What are they most excited about? What are they afraid of? What are their dreams? What are their doubts and questions? How do they see God? How do they see themselves?
Be curious about children. Ask a lot of questions and draw them out. This will engage them, make the experience personal, and set the stage for everything that follows.
Jesus always meets us at the point of our honesty and this is exactly where we want to move our children—being fully open about their lives.
2. Create a safe environment.
If we want children to be open and honest about their innermost thoughts, doubts, questions, and feelings than we must ensure that we have created a warm and welcoming atmosphere.
Before a child opens up they need to feel safe. Each child needs to know that it’s OK to be me; it’s safe to be real; there’s no need to pretend here.
Emotional safety starts with your attitude—accepting children, celebrating them, your face lighting up when they enter the classroom, giving them your full attention, seeing the best in them, dreaming God-sized dreams for their lives, and honestly talking about your own life, especially your own messes and mistakes.
3. Welcome children into a conversation
If you want children to experience Jesus, you must make sure that you invite their participation.
Don’t look at them as mere listeners or observers. It’s not so much about what you know and want to tell them, but it’s about giving them a chance to talk.
View this part as the confession time where they have a chance to admit where they are at in relationship to… (fear, greed, salvation, Lordship of Christ, forgiveness, and so on.)
Children may not be accustomed to exploring their inner being and openly talking about their thoughts and feelings, so it’s your job to engage them and make it easy to have a heart-to-heart conversation.
4. Share personal stories.
Your life experience (whether negative or positive) is one of the best teaching tools you have.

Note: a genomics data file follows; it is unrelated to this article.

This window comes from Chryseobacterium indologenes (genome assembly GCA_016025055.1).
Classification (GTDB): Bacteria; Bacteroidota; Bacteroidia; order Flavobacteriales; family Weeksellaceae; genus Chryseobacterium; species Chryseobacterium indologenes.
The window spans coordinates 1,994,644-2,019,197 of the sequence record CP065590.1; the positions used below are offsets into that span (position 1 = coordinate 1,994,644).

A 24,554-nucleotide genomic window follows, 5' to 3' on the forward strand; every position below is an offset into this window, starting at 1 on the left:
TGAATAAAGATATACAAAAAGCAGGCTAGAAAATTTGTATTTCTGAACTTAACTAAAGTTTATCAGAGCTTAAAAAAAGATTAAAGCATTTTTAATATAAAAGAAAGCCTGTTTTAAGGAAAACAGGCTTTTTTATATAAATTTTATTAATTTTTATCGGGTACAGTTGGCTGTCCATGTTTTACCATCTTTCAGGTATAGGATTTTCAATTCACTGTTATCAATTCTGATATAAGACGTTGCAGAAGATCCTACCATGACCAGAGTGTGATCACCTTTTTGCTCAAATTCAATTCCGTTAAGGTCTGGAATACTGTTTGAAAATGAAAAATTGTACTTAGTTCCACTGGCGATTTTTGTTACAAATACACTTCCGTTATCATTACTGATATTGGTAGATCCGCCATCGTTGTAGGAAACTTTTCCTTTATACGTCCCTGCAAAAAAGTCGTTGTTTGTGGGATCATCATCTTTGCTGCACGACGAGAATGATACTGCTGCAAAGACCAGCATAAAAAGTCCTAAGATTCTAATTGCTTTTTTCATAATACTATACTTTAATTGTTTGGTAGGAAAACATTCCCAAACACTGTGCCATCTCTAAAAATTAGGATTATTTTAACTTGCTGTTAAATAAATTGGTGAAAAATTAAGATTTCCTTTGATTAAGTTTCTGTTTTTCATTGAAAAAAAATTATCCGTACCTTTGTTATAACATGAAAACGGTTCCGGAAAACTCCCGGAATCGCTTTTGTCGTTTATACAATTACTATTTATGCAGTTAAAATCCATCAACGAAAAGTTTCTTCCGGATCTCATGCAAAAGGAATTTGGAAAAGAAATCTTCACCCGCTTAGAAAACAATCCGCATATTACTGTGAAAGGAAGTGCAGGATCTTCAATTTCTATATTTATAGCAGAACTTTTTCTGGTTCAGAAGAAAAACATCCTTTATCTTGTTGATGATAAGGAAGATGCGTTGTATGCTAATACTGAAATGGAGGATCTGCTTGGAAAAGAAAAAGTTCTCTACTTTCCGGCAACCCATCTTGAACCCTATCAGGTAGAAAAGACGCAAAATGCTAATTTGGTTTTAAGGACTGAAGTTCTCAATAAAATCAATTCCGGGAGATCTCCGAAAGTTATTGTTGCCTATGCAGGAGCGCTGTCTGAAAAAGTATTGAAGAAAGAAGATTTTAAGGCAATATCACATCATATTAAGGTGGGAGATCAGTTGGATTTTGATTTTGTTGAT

Use it wisely.
Kids connect to stories. Other people’s experiences provide them with hope and give them tools and vocabulary to better understand their own lives.
5. Always point to Scripture.
Creative introductions and moving personal examples are great, but the experience will be incomplete if we don’t connect children to God’s Word which alone has the power to transform their lives.
For greater impact and clarity I suggest choosing shorter passages (1-2 verses) that directly speak to the topic.
6. Have a call to action.
Show children how the truth applies to their lives and then give them a chance to put it to the test.This is the part where kids invite God’s presence and truth into their lives. As for the teachers, they get a chance to take a front row seat and watch what God will do in response.
7. Send something home.
Whatever you decide to send home with a child should accomplish two goals:
1) serve as a reminder of the commitment they made during the class and
2) invite their parents into the spiritual journey of their child by offering them accountability and encouragement.
The last thing that needs to be said is PRAY, PRAY, PRAY!
Have great expectations and leave time for God to interact with the children and bring about the change He desires. You’re only setting the stage. He is the Hero who shows up and saves the day.
Speaking in the “apple store” metaphor, your job is to take Jesus out of the box and put Him on display where He’s fully accessible. You unbox Jesus by creating an emotionally safe environment, inviting children into honest conversations, connecting them with God’s Word, and giving them a practical way to respond to God’s invitation. Then you step aside and watch them interacting with Jesus, letting Him do what only He can—transforming lives.
One of these examples deals with helping children overcome their fears and another leads children into a deeper surrender to Jesus, giving Him first place in their lives. They will give you a clear picture of what the “apple store” experience looks like in the context of children’s ministry in our church.
So how about you—are you letting children come to Jesus or only letting them learn about Him? Are you giving them half of Jesus or 100%? I invite you to examine the last four lessons you taught and see what you think.